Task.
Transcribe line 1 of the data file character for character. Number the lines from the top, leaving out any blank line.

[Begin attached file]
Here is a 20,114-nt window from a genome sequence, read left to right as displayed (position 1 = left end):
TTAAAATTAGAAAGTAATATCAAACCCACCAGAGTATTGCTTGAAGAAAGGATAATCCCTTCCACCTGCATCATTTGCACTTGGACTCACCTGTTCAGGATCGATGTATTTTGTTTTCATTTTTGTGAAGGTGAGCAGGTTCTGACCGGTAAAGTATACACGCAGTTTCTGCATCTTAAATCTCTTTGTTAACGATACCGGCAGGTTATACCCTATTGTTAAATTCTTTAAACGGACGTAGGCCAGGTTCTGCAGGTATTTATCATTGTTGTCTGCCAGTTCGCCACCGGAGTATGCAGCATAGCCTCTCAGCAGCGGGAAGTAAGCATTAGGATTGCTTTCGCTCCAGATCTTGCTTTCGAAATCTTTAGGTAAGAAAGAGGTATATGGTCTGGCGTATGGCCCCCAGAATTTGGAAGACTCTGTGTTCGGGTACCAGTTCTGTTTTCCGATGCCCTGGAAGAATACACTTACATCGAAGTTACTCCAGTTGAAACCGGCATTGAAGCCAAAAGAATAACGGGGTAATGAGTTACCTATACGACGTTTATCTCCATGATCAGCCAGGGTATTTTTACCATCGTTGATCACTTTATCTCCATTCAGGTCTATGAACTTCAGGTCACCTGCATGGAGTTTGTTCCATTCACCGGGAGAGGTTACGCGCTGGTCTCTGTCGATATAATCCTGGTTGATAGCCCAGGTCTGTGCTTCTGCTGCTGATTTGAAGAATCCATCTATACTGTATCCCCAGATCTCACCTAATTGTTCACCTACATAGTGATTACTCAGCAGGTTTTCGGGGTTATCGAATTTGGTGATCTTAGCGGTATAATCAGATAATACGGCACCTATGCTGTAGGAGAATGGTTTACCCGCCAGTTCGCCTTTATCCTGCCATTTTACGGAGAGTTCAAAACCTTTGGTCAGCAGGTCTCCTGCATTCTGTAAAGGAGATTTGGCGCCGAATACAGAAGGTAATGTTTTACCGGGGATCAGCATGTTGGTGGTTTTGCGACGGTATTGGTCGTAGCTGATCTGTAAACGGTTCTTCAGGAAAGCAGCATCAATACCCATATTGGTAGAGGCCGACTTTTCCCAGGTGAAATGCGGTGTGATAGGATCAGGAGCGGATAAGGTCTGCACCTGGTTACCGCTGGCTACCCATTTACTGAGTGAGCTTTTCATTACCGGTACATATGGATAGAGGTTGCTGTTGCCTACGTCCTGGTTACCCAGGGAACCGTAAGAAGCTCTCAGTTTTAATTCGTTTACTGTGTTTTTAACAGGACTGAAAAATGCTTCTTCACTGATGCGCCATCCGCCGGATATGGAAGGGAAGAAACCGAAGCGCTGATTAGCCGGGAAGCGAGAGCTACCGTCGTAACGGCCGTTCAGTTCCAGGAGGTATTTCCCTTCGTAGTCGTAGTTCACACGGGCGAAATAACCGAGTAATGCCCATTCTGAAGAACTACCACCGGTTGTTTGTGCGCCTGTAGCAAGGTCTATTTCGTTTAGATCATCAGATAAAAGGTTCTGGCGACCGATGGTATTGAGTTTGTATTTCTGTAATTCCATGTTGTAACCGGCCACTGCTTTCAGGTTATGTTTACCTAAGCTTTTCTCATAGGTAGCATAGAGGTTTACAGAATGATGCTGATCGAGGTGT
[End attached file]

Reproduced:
Here is a 20,114-nt window from a genome sequence, read left to right as displayed (position 1 = left end):